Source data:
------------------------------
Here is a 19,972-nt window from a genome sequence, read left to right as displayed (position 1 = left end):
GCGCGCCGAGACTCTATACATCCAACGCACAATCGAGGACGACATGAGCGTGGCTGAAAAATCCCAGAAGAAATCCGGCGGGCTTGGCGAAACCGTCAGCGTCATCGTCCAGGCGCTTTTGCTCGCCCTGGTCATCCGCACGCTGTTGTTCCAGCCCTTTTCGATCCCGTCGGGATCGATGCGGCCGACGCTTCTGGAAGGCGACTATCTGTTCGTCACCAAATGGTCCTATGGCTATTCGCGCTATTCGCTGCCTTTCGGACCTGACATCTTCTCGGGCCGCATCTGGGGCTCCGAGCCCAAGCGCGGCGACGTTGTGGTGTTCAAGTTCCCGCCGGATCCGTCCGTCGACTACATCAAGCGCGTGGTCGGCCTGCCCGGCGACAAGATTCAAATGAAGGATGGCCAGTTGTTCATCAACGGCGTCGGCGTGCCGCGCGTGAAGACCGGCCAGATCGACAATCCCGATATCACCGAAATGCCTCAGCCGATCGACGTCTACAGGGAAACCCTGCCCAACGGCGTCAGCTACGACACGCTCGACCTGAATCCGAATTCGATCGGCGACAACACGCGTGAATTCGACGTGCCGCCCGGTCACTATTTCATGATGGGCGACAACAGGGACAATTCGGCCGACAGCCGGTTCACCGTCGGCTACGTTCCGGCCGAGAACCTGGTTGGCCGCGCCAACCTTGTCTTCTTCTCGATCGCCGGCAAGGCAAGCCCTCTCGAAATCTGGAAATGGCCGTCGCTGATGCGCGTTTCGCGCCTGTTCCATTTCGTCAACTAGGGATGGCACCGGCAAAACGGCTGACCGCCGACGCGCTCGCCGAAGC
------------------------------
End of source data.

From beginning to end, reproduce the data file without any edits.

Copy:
Here is a 19,972-nt window from a genome sequence, read left to right as displayed (position 1 = left end):
GCGCGCCGAGACTCTATACATCCAACGCACAATCGAGGACGACATGAGCGTGGCTGAAAAATCCCAGAAGAAATCCGGCGGGCTTGGCGAAACCGTCAGCGTCATCGTCCAGGCGCTTTTGCTCGCCCTGGTCATCCGCACGCTGTTGTTCCAGCCCTTTTCGATCCCGTCGGGATCGATGCGGCCGACGCTTCTGGAAGGCGACTATCTGTTCGTCACCAAATGGTCCTATGGCTATTCGCGCTATTCGCTGCCTTTCGGACCTGACATCTTCTCGGGCCGCATCTGGGGCTCCGAGCCCAAGCGCGGCGACGTTGTGGTGTTCAAGTTCCCGCCGGATCCGTCCGTCGACTACATCAAGCGCGTGGTCGGCCTGCCCGGCGACAAGATTCAAATGAAGGATGGCCAGTTGTTCATCAACGGCGTCGGCGTGCCGCGCGTGAAGACCGGCCAGATCGACAATCCCGATATCACCGAAATGCCTCAGCCGATCGACGTCTACAGGGAAACCCTGCCCAACGGCGTCAGCTACGACACGCTCGACCTGAATCCGAATTCGATCGGCGACAACACGCGTGAATTCGACGTGCCGCCCGGTCACTATTTCATGATGGGCGACAACAGGGACAATTCGGCCGACAGCCGGTTCACCGTCGGCTACGTTCCGGCCGAGAACCTGGTTGGCCGCGCCAACCTTGTCTTCTTCTCGATCGCCGGCAAGGCAAGCCCTCTCGAAATCTGGAAATGGCCGTCGCTGATGCGCGTTTCGCGCCTGTTCCATTTCGTCAACTAGGGATGGCACCGGCAAAACGGCTGACCGCCGACGCGCTCGCCGAAGC